Low-information voters are a factor. They decide based on their gut, like Trump does. This is the weakness of democracy, but it's there. The primary and the general elections will not be determined by the quality of policy proposals, but the warm-fuzzy that goes along with proposals. "Elitist" is the label that declares you don't have that likability and the candidate who turns that word around and refutes it by accepting it – redefined into a virtue – will sway voters where it counts. Feelings.

  2. Let's face facts, Americans are a bigoted and stupid/ignorant people, who sneer at intellect, and have the memories of Mayflies.

    We have the 2020 General Election to prove that we ain't as bigoted and stupid/ignorant as we seem.

    I have more to say, but I'll spare you from more word-turds.

    Nuff said…

    For now.


  3. The Republican meaning of “elite” is a “liberal”, aka a person who hates America and wants to take money from honest, hard-working folk to give to layabouts who live on shrimp and malt liquor purchased with food stamps. And you’re right about the Democrats’ response, Maha. But you wouldn’t want Republicans to also call them “class warriors” or “socialists” or any other Frank Luntz focus-grouped words, would you? It totally discombobulates them.

  4. In defense of the Midwest, Iowa was one of the first states to legalize same-sex marriage, and the historical activist Eugene V. Debs was from Indiana. There are plenty of other examples of “fly-over country” not living up to its undeserved reputation. The Midwest is like everywhere else: Generally, the big cities are liberal and the rural areas are conservative.

    What might be different about the Midwest at this point is that it’s been hit harder by de-industrialization. Large areas are ground zero for the opioid epidemic and shortened life expectancy, especially for white men, simply because it’s harder to make a good living.

    People there haven’t forgotten Bill Clinton’s role in NAFTA and outsourcing. That, along with an assist from Russian intelligence, made Pennsylvania, Wisconsin and Michigan winnable for Trump and put him over the top. If Democrats have any sense at all, Trump’s win was the end of “third way”, “radical center” leadership.

  5. The contempt is deserved, especially from the very conservatives who have so completely hoodwinked them by appealing with such amazing success to the worst in them.

    Their racism, their selfishness, their endless resentments, their admiration for bullying, cruelty, and outright crime.

    Their hero is a vicious thug.

    A basket of deplorables even dumber than the stable moron in the White House.

    • No, gay people are in the set of "elites" but hardly all of it. Only a small but identifiable part of it. 

    • Elites doesn't stand for any identifiable quality other than whoever you label as an elite thinks they are better than you, It goes in the pool of words where your biases, insecurities and paranoia assign the meaning. Sorta like the "they" in the.. they're sending their rapists.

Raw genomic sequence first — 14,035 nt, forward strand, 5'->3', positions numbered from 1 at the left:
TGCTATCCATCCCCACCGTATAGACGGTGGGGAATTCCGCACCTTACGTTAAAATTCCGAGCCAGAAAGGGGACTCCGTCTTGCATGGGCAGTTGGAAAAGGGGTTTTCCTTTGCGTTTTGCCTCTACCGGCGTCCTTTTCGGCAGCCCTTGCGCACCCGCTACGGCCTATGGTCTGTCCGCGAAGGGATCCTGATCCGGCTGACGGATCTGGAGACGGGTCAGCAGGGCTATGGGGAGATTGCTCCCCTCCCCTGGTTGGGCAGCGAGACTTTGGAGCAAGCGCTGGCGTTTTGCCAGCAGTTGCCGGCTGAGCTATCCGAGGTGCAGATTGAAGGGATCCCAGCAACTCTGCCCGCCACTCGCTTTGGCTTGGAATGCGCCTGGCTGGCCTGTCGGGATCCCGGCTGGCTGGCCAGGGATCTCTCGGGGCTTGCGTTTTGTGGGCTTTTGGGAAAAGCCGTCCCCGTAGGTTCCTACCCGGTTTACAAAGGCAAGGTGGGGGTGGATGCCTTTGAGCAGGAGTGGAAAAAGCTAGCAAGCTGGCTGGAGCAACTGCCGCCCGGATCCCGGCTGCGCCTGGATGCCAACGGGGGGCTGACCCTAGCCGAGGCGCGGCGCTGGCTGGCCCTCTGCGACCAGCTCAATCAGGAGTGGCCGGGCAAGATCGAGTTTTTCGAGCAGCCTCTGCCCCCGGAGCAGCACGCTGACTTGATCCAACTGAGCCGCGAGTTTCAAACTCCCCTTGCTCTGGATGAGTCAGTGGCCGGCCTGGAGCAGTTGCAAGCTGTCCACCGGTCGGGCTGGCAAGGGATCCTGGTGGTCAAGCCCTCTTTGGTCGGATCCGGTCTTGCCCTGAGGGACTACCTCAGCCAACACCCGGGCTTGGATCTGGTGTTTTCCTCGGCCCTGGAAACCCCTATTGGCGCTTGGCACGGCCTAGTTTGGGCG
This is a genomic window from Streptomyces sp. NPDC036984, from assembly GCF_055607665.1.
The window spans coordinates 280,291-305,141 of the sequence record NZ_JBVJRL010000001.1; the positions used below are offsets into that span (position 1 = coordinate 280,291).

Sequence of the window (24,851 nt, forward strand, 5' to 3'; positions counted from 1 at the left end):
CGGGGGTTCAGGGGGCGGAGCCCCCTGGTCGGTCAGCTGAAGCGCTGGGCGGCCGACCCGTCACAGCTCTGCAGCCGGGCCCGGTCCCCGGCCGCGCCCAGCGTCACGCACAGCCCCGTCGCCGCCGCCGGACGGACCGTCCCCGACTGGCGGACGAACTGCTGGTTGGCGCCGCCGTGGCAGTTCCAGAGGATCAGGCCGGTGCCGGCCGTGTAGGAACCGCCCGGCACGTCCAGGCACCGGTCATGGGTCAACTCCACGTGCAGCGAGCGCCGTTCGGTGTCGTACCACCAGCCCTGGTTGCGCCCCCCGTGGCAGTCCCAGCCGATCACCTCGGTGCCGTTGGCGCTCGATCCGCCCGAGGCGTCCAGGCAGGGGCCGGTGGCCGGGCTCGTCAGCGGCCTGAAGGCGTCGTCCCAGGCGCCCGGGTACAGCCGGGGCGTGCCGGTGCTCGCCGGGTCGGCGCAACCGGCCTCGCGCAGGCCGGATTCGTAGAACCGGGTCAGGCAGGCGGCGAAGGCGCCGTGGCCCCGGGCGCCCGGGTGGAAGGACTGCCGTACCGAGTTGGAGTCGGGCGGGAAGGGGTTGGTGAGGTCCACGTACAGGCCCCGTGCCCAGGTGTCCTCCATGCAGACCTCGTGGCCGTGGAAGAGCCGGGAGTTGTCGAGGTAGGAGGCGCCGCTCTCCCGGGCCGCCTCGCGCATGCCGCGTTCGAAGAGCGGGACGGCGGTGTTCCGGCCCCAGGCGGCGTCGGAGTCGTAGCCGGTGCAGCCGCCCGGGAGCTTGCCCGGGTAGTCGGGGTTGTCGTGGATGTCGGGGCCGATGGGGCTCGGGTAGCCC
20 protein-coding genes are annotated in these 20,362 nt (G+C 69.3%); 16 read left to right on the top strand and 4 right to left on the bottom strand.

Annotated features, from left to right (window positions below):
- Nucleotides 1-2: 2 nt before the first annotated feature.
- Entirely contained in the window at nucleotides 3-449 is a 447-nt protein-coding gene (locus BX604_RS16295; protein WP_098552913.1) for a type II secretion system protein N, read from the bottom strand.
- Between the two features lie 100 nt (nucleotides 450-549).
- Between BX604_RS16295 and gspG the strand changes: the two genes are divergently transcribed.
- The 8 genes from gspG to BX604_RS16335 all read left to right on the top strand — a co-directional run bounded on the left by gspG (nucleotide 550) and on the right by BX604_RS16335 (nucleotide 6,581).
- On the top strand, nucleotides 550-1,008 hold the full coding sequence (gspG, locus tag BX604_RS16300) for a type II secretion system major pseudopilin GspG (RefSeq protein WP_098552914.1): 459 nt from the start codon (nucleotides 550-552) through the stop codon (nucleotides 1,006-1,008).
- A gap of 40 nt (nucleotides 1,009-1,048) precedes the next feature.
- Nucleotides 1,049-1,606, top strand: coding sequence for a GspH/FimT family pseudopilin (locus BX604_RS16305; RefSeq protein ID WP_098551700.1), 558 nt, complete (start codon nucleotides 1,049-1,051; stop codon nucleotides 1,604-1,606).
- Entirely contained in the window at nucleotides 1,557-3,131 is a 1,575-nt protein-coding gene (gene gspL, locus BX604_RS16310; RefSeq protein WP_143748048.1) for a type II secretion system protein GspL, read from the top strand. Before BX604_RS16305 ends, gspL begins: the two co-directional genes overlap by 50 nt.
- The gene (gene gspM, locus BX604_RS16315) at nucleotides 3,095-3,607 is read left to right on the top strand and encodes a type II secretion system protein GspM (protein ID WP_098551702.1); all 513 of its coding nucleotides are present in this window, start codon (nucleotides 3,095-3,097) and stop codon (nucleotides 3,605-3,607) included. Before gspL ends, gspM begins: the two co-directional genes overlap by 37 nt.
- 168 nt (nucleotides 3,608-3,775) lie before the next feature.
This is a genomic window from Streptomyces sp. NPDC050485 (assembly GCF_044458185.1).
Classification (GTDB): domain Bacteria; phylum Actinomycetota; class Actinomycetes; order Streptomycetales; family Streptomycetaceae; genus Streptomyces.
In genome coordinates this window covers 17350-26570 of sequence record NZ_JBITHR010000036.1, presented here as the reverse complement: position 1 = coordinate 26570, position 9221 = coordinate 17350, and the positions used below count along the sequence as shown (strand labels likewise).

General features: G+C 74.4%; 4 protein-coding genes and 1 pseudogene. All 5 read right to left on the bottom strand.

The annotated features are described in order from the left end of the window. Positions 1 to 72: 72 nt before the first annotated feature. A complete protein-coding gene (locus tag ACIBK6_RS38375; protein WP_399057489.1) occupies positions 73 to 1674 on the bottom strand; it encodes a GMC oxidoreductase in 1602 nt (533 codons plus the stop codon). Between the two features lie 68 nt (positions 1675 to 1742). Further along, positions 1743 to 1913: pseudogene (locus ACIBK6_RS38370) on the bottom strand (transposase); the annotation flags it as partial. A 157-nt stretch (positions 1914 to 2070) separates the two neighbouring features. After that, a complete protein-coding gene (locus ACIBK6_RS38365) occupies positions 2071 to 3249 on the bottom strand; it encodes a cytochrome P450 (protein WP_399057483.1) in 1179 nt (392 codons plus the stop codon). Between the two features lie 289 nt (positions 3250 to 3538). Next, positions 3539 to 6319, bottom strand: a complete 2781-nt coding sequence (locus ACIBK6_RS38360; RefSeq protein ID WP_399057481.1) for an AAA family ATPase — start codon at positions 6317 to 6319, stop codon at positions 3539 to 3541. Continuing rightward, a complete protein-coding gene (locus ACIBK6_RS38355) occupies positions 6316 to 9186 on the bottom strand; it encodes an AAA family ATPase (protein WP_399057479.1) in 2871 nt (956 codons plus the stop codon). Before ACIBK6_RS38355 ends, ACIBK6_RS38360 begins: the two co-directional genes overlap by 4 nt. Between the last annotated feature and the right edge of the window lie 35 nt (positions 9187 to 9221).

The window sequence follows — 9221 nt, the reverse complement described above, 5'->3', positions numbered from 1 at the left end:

6. Paint faster, use a bigger wider brush.  Hell, just spray it on, that is faster yet.  Look down at it from 40,000 feet and you won't even notice the over-spray or the paint on the trim and the windows.  You, for sure, will not notice how you cannot honestly say very much in general about middle-America.  Like the unicorn it may exist in fictional form only this middle-America. That both liberals and conservatives both hike a leg on those that live here is no surprise to us who do.  Hell, the Republicans use us like lab rats for experimental trickle down economics tests, and bury the negative results.  We know our status as viewed by costal elites, at least those of us who travel a bit or read a bit.  Some of us measure status by elbow room, however, and see no status in cueing up, waiting in traffic, living like sardines in a can.  Not all of us are like that though, and would trade it all for a place with a major league ball team and think they hit the lottery.  You just can't say much if any general truth about middle-America except that there is no true generalizable middle-America. 

    I have a problem with Moore calling Chicago the Midwest ,by the way, for several reasons, and I totally agree with Krugman in essentially calling Moore an idiot on Economics.  Of course Larry Kudlow is my personal favorite idiot on economics.  Not only does he claim to be right in politics, right on the economy, and right on America, he tops my idiot economist list and constantly gets right on my nerves.  Krugman is correct on both of them, and their supply sided colleagues, they never learn because they never look at the data.  Evidence does have a liberal bias.

  7. Someone said that the reason we don't hate rich people is that everyone in America is a future millionaire. . . .   Oops.  I wuz rong.  It was Steinbeck, and this is the quote: "Socialism never took root in America because the poor see themselves not as an exploited proletariat but as temporarily embarrassed millionaires." .